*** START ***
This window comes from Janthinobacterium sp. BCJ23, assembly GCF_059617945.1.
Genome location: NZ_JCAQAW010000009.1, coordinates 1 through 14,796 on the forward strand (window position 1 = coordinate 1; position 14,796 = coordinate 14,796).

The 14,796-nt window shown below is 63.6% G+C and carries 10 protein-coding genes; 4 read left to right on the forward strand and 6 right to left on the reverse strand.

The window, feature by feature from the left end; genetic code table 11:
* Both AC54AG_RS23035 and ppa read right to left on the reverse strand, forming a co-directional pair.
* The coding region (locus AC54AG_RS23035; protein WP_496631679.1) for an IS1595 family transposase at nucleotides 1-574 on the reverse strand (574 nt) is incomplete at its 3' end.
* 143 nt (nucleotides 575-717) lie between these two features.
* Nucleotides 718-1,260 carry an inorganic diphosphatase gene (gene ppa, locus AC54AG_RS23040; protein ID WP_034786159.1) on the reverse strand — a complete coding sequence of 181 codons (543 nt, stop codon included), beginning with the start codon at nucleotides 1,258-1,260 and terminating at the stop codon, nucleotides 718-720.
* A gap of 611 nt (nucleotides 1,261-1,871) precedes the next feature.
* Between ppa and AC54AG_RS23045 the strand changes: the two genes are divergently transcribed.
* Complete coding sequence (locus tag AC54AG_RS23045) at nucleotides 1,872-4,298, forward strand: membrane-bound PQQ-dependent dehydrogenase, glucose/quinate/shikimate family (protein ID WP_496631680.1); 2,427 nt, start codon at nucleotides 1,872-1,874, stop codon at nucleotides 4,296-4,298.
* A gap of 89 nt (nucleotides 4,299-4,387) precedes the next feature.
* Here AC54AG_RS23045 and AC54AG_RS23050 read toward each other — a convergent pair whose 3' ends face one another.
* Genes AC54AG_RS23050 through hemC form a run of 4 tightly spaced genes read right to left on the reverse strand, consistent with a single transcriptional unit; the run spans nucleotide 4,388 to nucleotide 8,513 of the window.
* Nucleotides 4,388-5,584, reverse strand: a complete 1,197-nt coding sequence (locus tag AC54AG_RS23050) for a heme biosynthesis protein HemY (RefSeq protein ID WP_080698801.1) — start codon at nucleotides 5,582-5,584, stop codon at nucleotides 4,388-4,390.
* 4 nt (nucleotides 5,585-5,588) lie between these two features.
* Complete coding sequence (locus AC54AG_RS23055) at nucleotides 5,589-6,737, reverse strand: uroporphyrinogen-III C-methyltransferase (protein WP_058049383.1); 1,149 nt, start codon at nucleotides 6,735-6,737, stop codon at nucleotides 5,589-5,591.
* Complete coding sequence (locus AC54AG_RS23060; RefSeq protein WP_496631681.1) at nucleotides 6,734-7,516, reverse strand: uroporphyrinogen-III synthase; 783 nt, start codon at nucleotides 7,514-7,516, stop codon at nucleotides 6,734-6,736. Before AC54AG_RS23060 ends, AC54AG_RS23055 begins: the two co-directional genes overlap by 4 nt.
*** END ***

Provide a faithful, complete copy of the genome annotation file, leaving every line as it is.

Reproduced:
This window comes from Janthinobacterium sp. BCJ23, assembly GCF_059617945.1.
Genome location: NZ_JCAQAW010000009.1, coordinates 1 through 14,796 on the forward strand (window position 1 = coordinate 1; position 14,796 = coordinate 14,796).

The 14,796-nt window shown below is 63.6% G+C and carries 10 protein-coding genes; 4 read left to right on the forward strand and 6 right to left on the reverse strand.

The window, feature by feature from the left end; genetic code table 11:
* Both AC54AG_RS23035 and ppa read right to left on the reverse strand, forming a co-directional pair.
* The coding region (locus AC54AG_RS23035; protein WP_496631679.1) for an IS1595 family transposase at nucleotides 1-574 on the reverse strand (574 nt) is incomplete at its 3' end.
* 143 nt (nucleotides 575-717) lie between these two features.
* Nucleotides 718-1,260 carry an inorganic diphosphatase gene (gene ppa, locus AC54AG_RS23040; protein ID WP_034786159.1) on the reverse strand — a complete coding sequence of 181 codons (543 nt, stop codon included), beginning with the start codon at nucleotides 1,258-1,260 and terminating at the stop codon, nucleotides 718-720.
* A gap of 611 nt (nucleotides 1,261-1,871) precedes the next feature.
* Between ppa and AC54AG_RS23045 the strand changes: the two genes are divergently transcribed.
* Complete coding sequence (locus tag AC54AG_RS23045) at nucleotides 1,872-4,298, forward strand: membrane-bound PQQ-dependent dehydrogenase, glucose/quinate/shikimate family (protein ID WP_496631680.1); 2,427 nt, start codon at nucleotides 1,872-1,874, stop codon at nucleotides 4,296-4,298.
* A gap of 89 nt (nucleotides 4,299-4,387) precedes the next feature.
* Here AC54AG_RS23045 and AC54AG_RS23050 read toward each other — a convergent pair whose 3' ends face one another.
* Genes AC54AG_RS23050 through hemC form a run of 4 tightly spaced genes read right to left on the reverse strand, consistent with a single transcriptional unit; the run spans nucleotide 4,388 to nucleotide 8,513 of the window.
* Nucleotides 4,388-5,584, reverse strand: a complete 1,197-nt coding sequence (locus tag AC54AG_RS23050) for a heme biosynthesis protein HemY (RefSeq protein ID WP_080698801.1) — start codon at nucleotides 5,582-5,584, stop codon at nucleotides 4,388-4,390.
* 4 nt (nucleotides 5,585-5,588) lie between these two features.
* Complete coding sequence (locus AC54AG_RS23055) at nucleotides 5,589-6,737, reverse strand: uroporphyrinogen-III C-methyltransferase (protein WP_058049383.1); 1,149 nt, start codon at nucleotides 6,735-6,737, stop codon at nucleotides 5,589-5,591.
* Complete coding sequence (locus AC54AG_RS23060; RefSeq protein WP_496631681.1) at nucleotides 6,734-7,516, reverse strand: uroporphyrinogen-III synthase; 783 nt, start codon at nucleotides 7,514-7,516, stop codon at nucleotides 6,734-6,736. Before AC54AG_RS23060 ends, AC54AG_RS23055 begins: the two co-directional genes overlap by 4 nt.